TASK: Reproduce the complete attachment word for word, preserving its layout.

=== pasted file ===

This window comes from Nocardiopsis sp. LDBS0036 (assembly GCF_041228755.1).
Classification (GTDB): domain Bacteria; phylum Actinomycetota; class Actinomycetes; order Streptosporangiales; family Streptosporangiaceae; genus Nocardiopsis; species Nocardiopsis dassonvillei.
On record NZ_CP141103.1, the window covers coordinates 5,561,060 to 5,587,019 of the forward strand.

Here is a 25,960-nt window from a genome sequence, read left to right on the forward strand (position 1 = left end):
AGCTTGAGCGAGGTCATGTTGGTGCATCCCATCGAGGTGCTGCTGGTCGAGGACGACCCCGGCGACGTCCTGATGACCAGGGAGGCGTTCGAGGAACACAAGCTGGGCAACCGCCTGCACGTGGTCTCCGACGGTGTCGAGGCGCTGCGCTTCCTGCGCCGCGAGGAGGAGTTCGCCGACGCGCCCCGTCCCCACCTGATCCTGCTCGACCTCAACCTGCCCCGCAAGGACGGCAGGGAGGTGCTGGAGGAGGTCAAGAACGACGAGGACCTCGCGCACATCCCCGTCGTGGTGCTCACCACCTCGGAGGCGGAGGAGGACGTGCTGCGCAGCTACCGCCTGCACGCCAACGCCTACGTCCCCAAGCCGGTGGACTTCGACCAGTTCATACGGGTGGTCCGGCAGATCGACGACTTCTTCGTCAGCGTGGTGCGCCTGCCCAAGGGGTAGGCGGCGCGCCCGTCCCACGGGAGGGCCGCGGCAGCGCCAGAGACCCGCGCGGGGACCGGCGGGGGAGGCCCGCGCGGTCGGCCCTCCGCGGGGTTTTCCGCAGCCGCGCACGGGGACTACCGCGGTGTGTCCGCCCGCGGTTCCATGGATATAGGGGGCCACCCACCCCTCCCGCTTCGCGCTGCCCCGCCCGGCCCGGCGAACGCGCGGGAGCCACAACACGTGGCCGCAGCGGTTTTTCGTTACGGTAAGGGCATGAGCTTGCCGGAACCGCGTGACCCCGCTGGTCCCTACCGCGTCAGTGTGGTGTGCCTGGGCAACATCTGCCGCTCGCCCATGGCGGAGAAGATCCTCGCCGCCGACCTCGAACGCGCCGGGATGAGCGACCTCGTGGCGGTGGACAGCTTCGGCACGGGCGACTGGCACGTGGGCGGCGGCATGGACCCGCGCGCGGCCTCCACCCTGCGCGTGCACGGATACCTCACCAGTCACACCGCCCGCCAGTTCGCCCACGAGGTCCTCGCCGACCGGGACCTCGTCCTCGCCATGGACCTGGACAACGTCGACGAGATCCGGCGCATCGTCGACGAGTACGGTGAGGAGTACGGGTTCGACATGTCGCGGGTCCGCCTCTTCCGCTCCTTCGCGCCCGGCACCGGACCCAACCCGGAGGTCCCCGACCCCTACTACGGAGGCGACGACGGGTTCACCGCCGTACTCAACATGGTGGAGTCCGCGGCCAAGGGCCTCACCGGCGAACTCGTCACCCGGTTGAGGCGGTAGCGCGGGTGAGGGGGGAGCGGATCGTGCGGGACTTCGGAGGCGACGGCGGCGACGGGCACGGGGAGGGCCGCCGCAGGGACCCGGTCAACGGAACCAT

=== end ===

This window comes from Nocardiopsis sp. LDBS0036 (assembly GCF_041228755.1).
Classification (GTDB): domain Bacteria; phylum Actinomycetota; class Actinomycetes; order Streptosporangiales; family Streptosporangiaceae; genus Nocardiopsis; species Nocardiopsis dassonvillei.
On record NZ_CP141103.1, the window covers coordinates 5,561,060 to 5,587,019 of the forward strand.

Here is a 25,960-nt window from a genome sequence, read left to right on the forward strand (position 1 = left end):
AGCTTGAGCGAGGTCATGTTGGTGCATCCCATCGAGGTGCTGCTGGTCGAGGACGACCCCGGCGACGTCCTGATGACCAGGGAGGCGTTCGAGGAACACAAGCTGGGCAACCGCCTGCACGTGGTCTCCGACGGTGTCGAGGCGCTGCGCTTCCTGCGCCGCGAGGAGGAGTTCGCCGACGCGCCCCGTCCCCACCTGATCCTGCTCGACCTCAACCTGCCCCGCAAGGACGGCAGGGAGGTGCTGGAGGAGGTCAAGAACGACGAGGACCTCGCGCACATCCCCGTCGTGGTGCTCACCACCTCGGAGGCGGAGGAGGACGTGCTGCGCAGCTACCGCCTGCACGCCAACGCCTACGTCCCCAAGCCGGTGGACTTCGACCAGTTCATACGGGTGGTCCGGCAGATCGACGACTTCTTCGTCAGCGTGGTGCGCCTGCCCAAGGGGTAGGCGGCGCGCCCGTCCCACGGGAGGGCCGCGGCAGCGCCAGAGACCCGCGCGGGGACCGGCGGGGGAGGCCCGCGCGGTCGGCCCTCCGCGGGGTTTTCCGCAGCCGCGCACGGGGACTACCGCGGTGTGTCCGCCCGCGGTTCCATGGATATAGGGGGCCACCCACCCCTCCCGCTTCGCGCTGCCCCGCCCGGCCCGGCGAACGCGCGGGAGCCACAACACGTGGCCGCAGCGGTTTTTCGTTACGGTAAGGGCATGAGCTTGCCGGAACCGCGTGACCCCGCTGGTCCCTACCGCGTCAGTGTGGTGTGCCTGGGCAACATCTGCCGCTCGCCCATGGCGGAGAAGATCCTCGCCGCCGACCTCGAACGCGCCGGGATGAGCGACCTCGTGGCGGTGGACAGCTTCGGCACGGGCGACTGGCACGTGGGCGGCGGCATGGACCCGCGCGCGGCCTCCACCCTGCGCGTGCACGGATACCTCACCAGTCACACCGCCCGCCAGTTCGCCCACGAGGTCCTCGCCGACCGGGACCTCGTCCTCGCCATGGACCTGGACAACGTCGACGAGATCCGGCGCATCGTCGACGAGTACGGTGAGGAGTACGGGTTCGACATGTCGCGGGTCCGCCTCTTCCGCTCCTTCGCGCCCGGCACCGGACCCAACCCGGAGGTCCCCGACCCCTACTACGGAGGCGACGACGGGTTCACCGCCGTACTCAACATGGTGGAGTCCGCGGCCAAGGGCCTCACCGGCGAACTCGTCACCCGGTTGAGGCGGTAGCGCGGGTGAGGGGGGAGCGGATCGTGCGGGACTTCGGAGGCGACGGCGGCGACGGGCACGGGGAGGGCCGCCGCAGGGACCCGGTCAACGGAACCAT